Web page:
Prescient words from Drew Houston in 2008: "Is there a limit to how much a bank account can hold?"
Yesterday, Pando alum Erin Griffith broke the news that Dropbox has raised an astounding $325 million in new funding. The drumbeat of anticipation of a Dropbox IPO grows by the month -- particularly since rival Box.com has filed and is expected to go public this summer.
For years now, Dropbox has made growth look almost annoyingly easy. At its last round, it was one of the first companies to make the $1 billion valuation club look like chump change, and in September 2012, Y Combinator's Paul Graham wrote a blog post explaining that of the many hundreds of companies that have passed through Y Combinator's classes, just two-- Dropbox and Airbnb -- make up 75 percent of the accelerator's overall value. It could likely be the first mega Y Combinator IPO.
In hindsight, the company looks like a no-brainer to start and a no-brainer to fund, and that's how a lot of press describes Dropbox. But, as always with startups, that's not the case.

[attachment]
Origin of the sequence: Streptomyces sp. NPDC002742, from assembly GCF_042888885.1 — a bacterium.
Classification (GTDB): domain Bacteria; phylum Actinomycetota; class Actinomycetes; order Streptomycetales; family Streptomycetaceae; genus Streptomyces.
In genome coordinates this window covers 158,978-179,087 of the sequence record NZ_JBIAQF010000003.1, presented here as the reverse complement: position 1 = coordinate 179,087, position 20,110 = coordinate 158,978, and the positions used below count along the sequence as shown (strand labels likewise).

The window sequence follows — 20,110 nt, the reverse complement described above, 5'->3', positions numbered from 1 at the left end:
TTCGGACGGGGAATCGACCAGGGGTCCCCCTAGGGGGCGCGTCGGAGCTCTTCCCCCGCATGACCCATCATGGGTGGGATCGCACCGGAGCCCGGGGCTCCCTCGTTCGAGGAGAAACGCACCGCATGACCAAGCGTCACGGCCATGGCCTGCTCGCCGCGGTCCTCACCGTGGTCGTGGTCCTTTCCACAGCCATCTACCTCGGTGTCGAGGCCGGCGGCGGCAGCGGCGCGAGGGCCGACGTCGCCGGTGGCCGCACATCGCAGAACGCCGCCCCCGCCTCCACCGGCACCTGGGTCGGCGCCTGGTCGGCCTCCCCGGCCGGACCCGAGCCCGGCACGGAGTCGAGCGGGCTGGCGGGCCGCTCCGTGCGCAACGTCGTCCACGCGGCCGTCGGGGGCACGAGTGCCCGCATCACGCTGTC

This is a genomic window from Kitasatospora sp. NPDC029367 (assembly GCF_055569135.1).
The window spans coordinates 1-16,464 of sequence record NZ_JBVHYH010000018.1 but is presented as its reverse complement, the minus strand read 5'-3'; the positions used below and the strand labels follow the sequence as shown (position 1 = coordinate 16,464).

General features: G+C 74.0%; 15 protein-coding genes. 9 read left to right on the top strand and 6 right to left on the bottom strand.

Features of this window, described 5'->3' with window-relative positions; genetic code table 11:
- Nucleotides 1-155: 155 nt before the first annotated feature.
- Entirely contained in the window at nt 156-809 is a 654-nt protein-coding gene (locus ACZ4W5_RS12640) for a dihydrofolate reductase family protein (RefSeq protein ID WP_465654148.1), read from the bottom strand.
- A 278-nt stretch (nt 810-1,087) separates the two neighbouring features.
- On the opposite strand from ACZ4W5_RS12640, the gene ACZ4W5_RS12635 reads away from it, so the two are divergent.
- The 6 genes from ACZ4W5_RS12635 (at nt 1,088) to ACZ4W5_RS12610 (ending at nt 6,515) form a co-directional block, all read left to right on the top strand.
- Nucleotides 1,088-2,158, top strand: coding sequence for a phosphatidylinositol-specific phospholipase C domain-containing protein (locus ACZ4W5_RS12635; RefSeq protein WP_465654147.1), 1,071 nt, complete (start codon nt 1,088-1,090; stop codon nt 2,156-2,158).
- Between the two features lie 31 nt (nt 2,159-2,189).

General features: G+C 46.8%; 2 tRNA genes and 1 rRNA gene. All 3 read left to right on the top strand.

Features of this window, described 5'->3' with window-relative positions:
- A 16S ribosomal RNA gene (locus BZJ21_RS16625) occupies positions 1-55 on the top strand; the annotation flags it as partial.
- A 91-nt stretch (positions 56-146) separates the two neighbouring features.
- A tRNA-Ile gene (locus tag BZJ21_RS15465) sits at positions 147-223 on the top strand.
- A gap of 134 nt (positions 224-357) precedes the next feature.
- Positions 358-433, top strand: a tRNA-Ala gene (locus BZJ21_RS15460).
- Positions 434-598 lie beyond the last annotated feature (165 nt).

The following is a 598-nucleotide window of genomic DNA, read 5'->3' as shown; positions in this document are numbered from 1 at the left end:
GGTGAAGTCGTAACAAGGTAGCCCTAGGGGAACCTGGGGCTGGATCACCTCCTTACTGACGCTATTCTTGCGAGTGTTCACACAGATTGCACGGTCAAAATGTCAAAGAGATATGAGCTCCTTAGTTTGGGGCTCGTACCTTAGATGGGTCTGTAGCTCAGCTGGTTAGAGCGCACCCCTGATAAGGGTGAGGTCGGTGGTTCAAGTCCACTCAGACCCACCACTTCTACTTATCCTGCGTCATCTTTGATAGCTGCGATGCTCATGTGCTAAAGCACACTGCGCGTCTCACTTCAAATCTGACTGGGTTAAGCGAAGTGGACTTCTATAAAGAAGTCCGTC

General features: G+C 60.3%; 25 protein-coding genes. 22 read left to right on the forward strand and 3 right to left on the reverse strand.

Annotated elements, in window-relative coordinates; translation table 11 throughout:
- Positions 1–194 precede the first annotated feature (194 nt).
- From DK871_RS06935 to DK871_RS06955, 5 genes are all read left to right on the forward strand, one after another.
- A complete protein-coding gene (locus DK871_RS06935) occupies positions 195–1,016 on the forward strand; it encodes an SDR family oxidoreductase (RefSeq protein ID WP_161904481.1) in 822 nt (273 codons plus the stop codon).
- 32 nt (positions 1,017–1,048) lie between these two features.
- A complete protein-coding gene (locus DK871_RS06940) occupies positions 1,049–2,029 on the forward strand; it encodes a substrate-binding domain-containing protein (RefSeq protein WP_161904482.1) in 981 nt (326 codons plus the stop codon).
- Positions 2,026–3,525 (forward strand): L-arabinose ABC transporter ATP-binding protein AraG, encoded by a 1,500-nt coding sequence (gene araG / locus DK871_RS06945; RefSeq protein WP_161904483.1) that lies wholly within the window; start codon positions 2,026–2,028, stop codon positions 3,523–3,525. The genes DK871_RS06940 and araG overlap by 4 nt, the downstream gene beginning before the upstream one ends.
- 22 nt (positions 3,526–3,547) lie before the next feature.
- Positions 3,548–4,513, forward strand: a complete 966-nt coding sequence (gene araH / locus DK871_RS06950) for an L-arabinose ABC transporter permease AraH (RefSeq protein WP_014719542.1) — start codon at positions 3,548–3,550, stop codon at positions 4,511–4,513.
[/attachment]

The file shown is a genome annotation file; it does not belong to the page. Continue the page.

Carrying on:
Dropbox was a painful struggle in the early days that even Y Combinator's Paul Graham didn't have much time for. Here are four snippets from our PandoMonthly interview with Dropbox co-founder Drew Houston that remind you how much this "do no wrong Valley darling" struggled to even exist to begin with.
First, Houston talks about hounding Graham, and how easily Y Combinator almost missed this "black swan." Lesson: Don't take no for an answer or, in Houston's words, spend "ten minutes of being that jackass who wouldn't leave him alone."
Second, he describes his struggles to find a co-founder and the darkest early days of the company. Again, it was a requirement to make it into Y Combinator, and for a few years Houston was essentially begging people to start this company with him.
Once Dropbox made it through Y Combinator, things were easier. But Houston -- like many entrepreneurs -- still felt that he was in over his head. One of my favorite stories was from his awkward first meeting with a smirking, poker-faced Sequoia Capital mega-investor Mike Moritz... at his apartment.
And -- one of my favorite stories from the evening -- even when Dropbox got that first round of cash, Houston didn't quite know what to do with it.
It should be comforting to every entrepreneur who has that moment of deer-in-the-headlight, I-don't-know-how-to-do-this-shit panic: Almost no one does in the beginning. The best just learn by doing, hounding investors, and occasionally asking dumb questions.